Archive for June, 2010
We love this quote from the write up of Jeffrey Smart’s (aged 89) latest exhibition.
Life, happiness and activity, as Aristotle suggests, are all the same thing. There is a higher experience of transcendent joy, but happiness in general consists in being active; that is, exercising agency and initiative, fulfilling our vocation, acquiring and practising skills, enjoying the freedom to think and to make.
This is why retirement is so dangerous. People imagine they want more leisure, but they confuse leisure with idleness. The former is a state of freedom from material necessity that should allow one to pursue activities of intrinsic interest; but idleness is a lack of activity, and even the dull routines of work are more energising than having nothing to do.
Rethink retirement. If not a dangerous concept, it is at best outdated.
Ageing workforce specialists SageCo recently asked more than 300 mature employees, “What would influence your decision to work longer?” More than 60 percent said that the opportunity to work the same role but on a more flexible basis would be a reason to stay. In the same vein, over half said that working in a similar role but with reduced hours and less responsibility would see them working beyond the traditional retirement date.
“The trick to the age management puzzle is slowing the rate of retirement” says SageCo MD, Alison Monroe. “Use your workforce planning data to determine the risk of not only how many you are losing, but also who you are losing.”
Extending the working life of our baby boomer generation is a key strategy for ensuring a future workforce. By 2016 we have more people leaving the workforce than entering it; something has to shift. But how?
The results of this survey suggest that managers and HR professionals need to build a high level of competency in redesigning roles, applying flexible work arrangements and dealing with the more granular tasks of remuneration and superannuation.
While flexible work opportunities were the clear winner here, respondents showed strong support for an organisation’s alumni program to provide contracting opportunities and the means to contribute knowledge to special projects.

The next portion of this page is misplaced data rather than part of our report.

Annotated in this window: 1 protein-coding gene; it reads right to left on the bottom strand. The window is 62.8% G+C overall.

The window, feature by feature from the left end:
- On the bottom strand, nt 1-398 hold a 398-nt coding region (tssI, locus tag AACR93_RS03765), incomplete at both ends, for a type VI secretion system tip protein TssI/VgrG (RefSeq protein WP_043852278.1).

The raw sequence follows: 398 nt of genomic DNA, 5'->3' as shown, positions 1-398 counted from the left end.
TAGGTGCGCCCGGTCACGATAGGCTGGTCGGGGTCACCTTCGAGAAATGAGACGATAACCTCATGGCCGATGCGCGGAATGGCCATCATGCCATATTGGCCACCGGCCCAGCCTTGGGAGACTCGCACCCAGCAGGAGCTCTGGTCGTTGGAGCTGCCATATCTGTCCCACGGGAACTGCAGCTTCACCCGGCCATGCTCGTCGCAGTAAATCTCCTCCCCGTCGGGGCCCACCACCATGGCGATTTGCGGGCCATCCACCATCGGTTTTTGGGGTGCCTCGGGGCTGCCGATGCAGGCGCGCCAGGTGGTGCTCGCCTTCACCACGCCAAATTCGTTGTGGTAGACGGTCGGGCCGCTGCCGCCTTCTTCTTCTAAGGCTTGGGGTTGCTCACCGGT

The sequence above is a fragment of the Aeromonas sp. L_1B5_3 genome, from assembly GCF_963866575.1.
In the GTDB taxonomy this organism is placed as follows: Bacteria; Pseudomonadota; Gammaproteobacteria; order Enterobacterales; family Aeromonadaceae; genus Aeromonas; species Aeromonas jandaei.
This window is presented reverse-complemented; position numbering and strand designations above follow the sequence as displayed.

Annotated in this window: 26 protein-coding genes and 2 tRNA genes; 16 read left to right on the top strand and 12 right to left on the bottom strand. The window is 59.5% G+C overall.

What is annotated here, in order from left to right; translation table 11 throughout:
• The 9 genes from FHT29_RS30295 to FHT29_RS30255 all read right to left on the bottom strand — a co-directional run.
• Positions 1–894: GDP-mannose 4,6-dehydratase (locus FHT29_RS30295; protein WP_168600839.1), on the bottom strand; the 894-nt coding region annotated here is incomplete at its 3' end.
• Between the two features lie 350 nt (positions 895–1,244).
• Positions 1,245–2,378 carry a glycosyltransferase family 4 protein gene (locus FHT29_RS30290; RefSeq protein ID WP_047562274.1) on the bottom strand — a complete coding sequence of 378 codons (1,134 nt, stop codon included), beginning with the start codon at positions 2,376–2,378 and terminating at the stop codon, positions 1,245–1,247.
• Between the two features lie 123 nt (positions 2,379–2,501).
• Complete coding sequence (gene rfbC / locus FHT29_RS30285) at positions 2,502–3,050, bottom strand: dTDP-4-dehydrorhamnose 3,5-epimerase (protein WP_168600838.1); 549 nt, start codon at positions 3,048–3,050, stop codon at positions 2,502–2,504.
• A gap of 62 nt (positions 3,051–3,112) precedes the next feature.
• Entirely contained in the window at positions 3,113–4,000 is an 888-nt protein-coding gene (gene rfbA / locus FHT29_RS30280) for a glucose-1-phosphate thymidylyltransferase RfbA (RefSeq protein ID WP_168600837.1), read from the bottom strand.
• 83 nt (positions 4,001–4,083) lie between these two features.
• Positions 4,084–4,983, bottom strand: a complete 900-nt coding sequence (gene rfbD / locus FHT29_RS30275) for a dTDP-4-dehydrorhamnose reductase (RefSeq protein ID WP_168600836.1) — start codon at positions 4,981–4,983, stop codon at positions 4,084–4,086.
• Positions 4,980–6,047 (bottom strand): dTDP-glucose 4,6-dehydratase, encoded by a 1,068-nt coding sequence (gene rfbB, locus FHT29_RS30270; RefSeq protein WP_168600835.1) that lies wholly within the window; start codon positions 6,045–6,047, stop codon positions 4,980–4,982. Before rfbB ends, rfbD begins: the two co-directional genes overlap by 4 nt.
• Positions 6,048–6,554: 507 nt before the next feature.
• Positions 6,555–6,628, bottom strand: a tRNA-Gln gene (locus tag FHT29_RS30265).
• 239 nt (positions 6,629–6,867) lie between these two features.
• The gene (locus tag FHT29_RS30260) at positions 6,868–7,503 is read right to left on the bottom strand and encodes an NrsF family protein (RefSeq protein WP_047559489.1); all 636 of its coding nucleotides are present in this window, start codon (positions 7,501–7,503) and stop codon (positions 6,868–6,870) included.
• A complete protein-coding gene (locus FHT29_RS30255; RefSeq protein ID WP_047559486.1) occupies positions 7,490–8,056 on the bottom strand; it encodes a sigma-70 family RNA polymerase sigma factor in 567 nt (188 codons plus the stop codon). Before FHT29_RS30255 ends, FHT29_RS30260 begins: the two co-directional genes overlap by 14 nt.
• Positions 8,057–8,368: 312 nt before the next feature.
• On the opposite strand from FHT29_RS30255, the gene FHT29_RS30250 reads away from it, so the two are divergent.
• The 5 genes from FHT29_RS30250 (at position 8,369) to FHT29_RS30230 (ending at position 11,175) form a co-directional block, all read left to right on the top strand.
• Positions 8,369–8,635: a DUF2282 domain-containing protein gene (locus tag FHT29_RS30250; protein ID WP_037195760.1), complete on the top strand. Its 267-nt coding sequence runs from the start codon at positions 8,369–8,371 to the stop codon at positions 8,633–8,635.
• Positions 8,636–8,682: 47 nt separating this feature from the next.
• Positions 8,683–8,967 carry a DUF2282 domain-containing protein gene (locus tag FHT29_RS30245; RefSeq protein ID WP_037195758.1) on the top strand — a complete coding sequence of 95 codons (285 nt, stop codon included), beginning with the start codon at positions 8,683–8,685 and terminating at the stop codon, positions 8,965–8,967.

“SageCo sees a strong argument for the reinvention of the alumni model.” says Catriona Byrne, SageCo Director and Product Development Lead. “Up till now, most alumni programs simply provide a means for past employees to keep in touch annually.
We are having early discussions with a few progressive organisations who have tapped into the opportunity of using their alumni program as a way to resource the future. The new alumni model is a living, breathing knowledge database and a talent pool of experienced, contingent employees who can hit the ground running.”
None of these interventions will make a difference unless organisations have a baseline of good people management. However, it is clear that new practices must be put in place to influence retiring employees.
“The results also indicate that organisations need to actively support late career employees in their decisions about work and retirement.” suggests Alison Monroe “The mindset shift required by employees and employers alike won’t happen left to chance.”
Phil Ruthven has a refreshingly different viewpoint on intergenerational challenges. We particularly liked these comments:
At 65 years of age :
- in 1800, you were dead 27 years ago
- in 1900, you were dead 12 years ago
- in 2000, you had 12 – 15 years to go
- in 2100, you may be two-thirds through your life
We need to be very careful about what an ‘ageing society’ or the ‘greying of Australia’ really means
Even at 70 years of age many will still be working, probably part-time and will be fit and healthy.
We agree; we need to raise the age definition of ‘old’. We also need to challenge the traditional assumption of retirement.
Yes – we will have a growing porportion of older workers – most only too happy to do different and mostly part-time work beyond 65 years of age.
Employers need to build capability in role redesign and incorporating flexible work practices into their modus operandi.
SageCo’s key questions::
- How clear is your pathway for mature workers in your organisation?
- How are you supporting your employees in preparing for work and life in late career?
- How many roles incorporate flexibility?